-Anthony, LA, CA

  33. 34 Venessa
    July 30, 2008 at 22:06

    Jens ~

    We are going to use solar and a hydronic air handler. Geothermal has been our ultimate goal but has proved to be difficult to find someone to install the ground loops in the city (via drilling down). It’s been 2 years of pulling our hair out to find an alternative that will be cost effective. We haven’t finalized everything yet but my fingers are crossed that we finally have a viable solution.

  34. 35 Mohammed Ali
    July 30, 2008 at 22:08

    @Nick in the USA, it is not the worst error, but a 100% tax waiver in Liberia can be done only with the consent of the legislature. The NIC Chairman doesn’t have that power.

  35. July 30, 2008 at 22:16

    “Dirty high,” “clear high,” “trippy kinda high,” these are purely subjective terms. What Shirley is refering to is the higher THC content of much of todays pot, than the marijuana of the past.

    Users of today aren’t any higher than users of the decades past.

  36. 37 Anthony
    July 30, 2008 at 22:24

    @ Portlandmike & Shirley

    OK, let me re-phrase. The Marijuana of today gives you a MUCH more euphoric experience than the Marijuana of the 60’s and 70’s.

    -Anthony, LA, CA

  37. 38 Julie P
    July 30, 2008 at 22:27

    Here’s something that I would like to rant about. I consider myself reasonably wise to the cloning world of credit/debit cards, until today I have been successful at not having any of my cards cloned. While I work today I got a high priority from my bank that there was unusual activity with my checking account, please call them immediately. I called them and checked my account at the same time. Sure enough there was a theft of $300 from checking account. Now, I don’t use ATMs, and I go the same businesses day in and day out because I can see what is going on. I never a saw a cloning device anywhere and my card never left my sight. What are the new cloning techniques?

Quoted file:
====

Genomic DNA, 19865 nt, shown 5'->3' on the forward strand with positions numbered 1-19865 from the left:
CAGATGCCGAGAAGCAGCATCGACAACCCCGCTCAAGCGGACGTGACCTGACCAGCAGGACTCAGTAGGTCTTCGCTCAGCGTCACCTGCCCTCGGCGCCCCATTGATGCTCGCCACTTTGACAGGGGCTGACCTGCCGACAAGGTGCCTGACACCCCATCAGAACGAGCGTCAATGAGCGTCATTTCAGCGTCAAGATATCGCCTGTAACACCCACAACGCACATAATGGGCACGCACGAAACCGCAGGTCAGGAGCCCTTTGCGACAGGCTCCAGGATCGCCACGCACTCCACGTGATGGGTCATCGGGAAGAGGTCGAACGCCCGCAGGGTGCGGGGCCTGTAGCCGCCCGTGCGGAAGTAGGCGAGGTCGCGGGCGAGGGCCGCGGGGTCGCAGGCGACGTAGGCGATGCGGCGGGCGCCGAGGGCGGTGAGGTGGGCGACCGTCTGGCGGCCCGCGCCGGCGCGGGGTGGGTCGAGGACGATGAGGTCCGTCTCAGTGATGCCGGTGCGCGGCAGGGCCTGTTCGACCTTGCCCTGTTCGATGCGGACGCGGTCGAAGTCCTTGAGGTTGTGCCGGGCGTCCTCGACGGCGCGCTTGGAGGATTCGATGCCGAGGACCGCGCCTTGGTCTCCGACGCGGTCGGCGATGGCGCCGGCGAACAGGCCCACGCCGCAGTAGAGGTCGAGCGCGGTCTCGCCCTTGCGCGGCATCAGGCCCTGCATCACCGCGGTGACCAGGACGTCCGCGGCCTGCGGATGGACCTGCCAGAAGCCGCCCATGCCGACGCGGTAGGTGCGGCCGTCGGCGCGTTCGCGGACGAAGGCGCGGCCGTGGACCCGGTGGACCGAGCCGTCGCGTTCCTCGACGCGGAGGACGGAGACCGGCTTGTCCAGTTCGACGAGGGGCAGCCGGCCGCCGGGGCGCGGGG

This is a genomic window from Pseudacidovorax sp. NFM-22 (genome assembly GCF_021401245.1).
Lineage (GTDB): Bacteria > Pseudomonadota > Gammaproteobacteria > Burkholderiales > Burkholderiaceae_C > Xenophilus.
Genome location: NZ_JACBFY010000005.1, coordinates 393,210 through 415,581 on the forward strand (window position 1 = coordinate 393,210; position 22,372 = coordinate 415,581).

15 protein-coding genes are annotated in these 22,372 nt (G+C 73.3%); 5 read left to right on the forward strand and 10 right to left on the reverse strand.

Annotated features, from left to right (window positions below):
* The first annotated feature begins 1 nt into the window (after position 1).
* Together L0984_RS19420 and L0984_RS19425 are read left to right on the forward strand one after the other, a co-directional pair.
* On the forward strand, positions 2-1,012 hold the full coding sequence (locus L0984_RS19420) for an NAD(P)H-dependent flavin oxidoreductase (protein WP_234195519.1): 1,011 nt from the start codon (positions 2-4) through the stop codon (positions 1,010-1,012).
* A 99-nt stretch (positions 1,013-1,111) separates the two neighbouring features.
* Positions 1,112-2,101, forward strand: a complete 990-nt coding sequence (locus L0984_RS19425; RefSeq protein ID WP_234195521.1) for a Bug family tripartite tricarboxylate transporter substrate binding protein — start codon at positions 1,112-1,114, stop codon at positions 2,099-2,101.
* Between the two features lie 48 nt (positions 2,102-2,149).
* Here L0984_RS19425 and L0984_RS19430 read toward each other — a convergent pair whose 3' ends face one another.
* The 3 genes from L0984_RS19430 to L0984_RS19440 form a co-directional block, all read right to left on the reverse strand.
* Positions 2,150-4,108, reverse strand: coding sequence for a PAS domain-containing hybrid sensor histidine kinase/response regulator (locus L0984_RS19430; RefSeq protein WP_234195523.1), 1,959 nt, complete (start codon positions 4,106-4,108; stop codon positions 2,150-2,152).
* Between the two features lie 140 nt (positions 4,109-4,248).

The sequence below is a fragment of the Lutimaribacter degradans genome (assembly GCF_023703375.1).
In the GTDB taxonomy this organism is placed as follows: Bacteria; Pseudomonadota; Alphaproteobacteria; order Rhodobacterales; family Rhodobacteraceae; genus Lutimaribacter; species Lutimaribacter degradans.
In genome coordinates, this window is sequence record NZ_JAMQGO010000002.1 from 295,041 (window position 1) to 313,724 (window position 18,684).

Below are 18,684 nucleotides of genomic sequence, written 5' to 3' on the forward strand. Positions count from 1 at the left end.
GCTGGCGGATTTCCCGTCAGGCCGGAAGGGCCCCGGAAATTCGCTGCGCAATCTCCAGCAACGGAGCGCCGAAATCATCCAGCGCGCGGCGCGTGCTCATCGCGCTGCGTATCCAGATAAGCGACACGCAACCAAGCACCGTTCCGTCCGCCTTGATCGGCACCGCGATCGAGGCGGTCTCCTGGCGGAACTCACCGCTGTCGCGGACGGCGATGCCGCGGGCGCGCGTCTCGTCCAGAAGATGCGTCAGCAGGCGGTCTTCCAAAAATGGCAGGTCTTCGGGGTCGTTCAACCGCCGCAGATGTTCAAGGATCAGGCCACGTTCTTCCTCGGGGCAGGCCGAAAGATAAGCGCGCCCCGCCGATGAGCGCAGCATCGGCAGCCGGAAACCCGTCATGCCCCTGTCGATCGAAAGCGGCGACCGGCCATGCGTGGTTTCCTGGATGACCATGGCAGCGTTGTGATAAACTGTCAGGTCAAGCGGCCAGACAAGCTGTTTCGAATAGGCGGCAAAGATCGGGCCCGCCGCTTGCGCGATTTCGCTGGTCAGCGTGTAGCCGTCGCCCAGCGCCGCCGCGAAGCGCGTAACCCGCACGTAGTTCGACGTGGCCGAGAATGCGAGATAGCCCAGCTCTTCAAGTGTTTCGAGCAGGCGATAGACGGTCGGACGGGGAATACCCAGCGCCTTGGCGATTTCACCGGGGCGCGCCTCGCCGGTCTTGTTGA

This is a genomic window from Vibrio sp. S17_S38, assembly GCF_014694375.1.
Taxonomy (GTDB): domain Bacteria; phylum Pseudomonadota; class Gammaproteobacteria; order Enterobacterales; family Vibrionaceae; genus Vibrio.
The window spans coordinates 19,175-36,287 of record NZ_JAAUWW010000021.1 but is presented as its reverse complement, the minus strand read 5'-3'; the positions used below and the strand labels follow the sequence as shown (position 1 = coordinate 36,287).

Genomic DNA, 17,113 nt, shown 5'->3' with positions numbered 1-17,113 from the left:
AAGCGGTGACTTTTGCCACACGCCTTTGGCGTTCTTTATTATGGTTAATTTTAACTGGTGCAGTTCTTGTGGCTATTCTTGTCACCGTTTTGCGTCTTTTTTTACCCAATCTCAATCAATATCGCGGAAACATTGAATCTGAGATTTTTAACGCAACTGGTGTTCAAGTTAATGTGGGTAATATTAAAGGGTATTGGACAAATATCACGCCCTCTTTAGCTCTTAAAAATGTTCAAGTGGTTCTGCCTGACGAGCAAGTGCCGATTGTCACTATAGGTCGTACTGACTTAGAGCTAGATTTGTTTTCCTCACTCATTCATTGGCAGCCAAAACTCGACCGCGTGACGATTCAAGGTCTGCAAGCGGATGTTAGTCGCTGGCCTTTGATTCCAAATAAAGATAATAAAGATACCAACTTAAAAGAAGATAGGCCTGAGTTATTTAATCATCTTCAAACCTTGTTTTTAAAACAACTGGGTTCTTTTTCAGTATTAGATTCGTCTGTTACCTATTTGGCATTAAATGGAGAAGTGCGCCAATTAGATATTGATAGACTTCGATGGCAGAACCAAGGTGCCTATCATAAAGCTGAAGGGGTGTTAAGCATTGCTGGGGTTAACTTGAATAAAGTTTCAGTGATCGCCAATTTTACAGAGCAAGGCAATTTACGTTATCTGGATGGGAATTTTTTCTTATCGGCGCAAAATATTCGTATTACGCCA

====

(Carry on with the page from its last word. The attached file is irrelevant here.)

By the way, my bank believed and debited my checking account for the amount of money stolen.

  38. 39 Will Rhodes
    July 30, 2008 at 22:31

    Are you sure it was your bank who called you, Julie?


    Vishing is a new scam being operated. So please beware!

  39. 40 Julie P
    July 30, 2008 at 22:38

    Yes, Will, it was my bank. By the time I got to the local branch my card had been closed and they issued me a new one right there on the spot.

  40. 41 Dennis
    July 30, 2008 at 22:43

    Hi Will….
    Re: Julie P

    I hope everything is OK with you regarding your bank problems….

    For Will, From earlier this month, i do have an atm card and
    thanks for warning us….

    Syracuse, New York
    United States of America

  41. 42 Julie P
    July 30, 2008 at 22:53


    Thanks. The bank has a lot of security set up. When you call in there are a myriad of security questions set up. Since I was the one to set the answers, initially I chose answers that only I could answer. Since I have Polish ancestory all of my anwers are in Polish. I had teach the other person on the other end of the line Polish. They also had so much information on my spending habits, including the way I take my coffee, I knew it was them. They had my three previous employers listed and grilled me about them. Hell, I could barely remember one of my former employers.

  42. 43 Shirley
    July 30, 2008 at 23:25

    One of my relatives is descended from English immigrants. Either the fatehr or the grandfather was British. That relative and all of the children share the same pronunciation quirks as John McCain. I hear things like waRsh all of the time.

  43. 44 Bryan
    July 30, 2008 at 23:33

    nelsoni July 30, 2008 at 7:48 pm,